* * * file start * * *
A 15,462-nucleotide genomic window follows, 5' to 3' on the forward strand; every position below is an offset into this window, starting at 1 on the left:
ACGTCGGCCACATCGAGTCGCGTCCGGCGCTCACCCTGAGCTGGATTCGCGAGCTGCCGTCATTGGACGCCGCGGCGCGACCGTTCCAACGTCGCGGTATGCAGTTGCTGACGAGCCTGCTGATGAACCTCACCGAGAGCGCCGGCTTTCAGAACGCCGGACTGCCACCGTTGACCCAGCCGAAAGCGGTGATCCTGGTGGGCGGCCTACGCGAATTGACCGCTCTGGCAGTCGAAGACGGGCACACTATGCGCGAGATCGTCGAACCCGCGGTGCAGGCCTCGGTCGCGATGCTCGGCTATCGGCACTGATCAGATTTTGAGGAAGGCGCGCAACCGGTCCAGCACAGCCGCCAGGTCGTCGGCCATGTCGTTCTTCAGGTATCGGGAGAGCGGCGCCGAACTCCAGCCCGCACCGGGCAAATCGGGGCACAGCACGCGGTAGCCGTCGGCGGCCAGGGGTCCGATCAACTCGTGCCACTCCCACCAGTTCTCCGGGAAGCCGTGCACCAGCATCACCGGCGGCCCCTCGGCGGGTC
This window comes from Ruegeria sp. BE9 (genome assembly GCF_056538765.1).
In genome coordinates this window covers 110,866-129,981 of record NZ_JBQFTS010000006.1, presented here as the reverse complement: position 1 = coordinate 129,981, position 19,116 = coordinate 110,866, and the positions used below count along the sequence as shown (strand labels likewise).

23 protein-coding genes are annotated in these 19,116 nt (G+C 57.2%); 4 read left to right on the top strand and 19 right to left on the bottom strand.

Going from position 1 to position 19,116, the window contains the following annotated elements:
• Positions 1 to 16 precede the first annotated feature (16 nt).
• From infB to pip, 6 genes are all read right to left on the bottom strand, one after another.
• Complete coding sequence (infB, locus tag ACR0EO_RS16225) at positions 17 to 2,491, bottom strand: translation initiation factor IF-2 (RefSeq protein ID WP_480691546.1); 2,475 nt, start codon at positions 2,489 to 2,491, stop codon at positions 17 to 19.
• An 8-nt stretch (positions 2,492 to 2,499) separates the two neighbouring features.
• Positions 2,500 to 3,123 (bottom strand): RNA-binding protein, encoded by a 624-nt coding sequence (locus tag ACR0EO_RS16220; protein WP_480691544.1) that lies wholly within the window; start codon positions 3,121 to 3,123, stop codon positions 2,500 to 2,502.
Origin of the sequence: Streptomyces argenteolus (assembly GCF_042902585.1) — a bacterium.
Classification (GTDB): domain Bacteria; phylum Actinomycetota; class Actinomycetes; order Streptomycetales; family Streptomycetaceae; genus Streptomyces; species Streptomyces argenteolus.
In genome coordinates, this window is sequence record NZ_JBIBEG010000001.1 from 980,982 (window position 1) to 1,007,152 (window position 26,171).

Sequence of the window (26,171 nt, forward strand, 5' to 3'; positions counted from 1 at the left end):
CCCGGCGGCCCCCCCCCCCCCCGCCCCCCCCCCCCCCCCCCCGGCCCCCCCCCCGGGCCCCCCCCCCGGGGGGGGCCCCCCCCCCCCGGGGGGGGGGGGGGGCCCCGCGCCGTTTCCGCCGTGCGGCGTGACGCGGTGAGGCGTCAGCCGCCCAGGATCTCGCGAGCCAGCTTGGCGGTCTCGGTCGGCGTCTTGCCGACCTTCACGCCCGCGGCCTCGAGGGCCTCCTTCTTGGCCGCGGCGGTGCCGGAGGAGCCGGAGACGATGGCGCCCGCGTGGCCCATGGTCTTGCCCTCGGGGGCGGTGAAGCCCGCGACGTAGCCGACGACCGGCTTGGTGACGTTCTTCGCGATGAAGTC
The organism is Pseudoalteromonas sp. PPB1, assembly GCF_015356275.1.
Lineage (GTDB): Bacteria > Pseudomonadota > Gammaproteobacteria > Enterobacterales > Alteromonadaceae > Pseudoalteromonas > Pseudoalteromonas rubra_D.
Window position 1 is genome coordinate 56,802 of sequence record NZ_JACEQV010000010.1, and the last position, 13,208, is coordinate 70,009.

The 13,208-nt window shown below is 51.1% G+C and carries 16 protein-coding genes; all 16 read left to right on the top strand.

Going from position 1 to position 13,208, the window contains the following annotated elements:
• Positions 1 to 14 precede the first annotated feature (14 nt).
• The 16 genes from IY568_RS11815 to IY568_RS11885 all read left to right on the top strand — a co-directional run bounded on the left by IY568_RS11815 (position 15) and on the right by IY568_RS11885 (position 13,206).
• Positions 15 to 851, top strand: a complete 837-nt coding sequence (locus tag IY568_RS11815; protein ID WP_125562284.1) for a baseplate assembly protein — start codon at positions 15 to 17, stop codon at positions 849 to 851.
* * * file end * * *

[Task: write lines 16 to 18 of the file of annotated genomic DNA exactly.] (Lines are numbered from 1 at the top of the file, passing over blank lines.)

CCCGGCGGCCCCCCCCCCCCCCGCCCCCCCCCCCCCCCCCCCGGCCCCCCCCCCGGGCCCCCCCCCCGGGGGGGGCCCCCCCCCCCCGGGGGGGGGGGGGGGCCCCGCGCCGTTTCCGCCGTGCGGCGTGACGCGGTGAGGCGTCAGCCGCCCAGGATCTCGCGAGCCAGCTTGGCGGTCTCGGTCGGCGTCTTGCCGACCTTCACGCCCGCGGCCTCGAGGGCCTCCTTCTTGGCCGCGGCGGTGCCGGAGGAGCCGGAGACGATGGCGCCCGCGTGGCCCATGGTCTTGCCCTCGGGGGCGGTGAAGCCCGCGACGTAGCCGACGACCGGCTTGGTGACGTTCTTCGCGATGAAGTC
The organism is Pseudoalteromonas sp. PPB1, assembly GCF_015356275.1.
Lineage (GTDB): Bacteria > Pseudomonadota > Gammaproteobacteria > Enterobacterales > Alteromonadaceae > Pseudoalteromonas > Pseudoalteromonas rubra_D.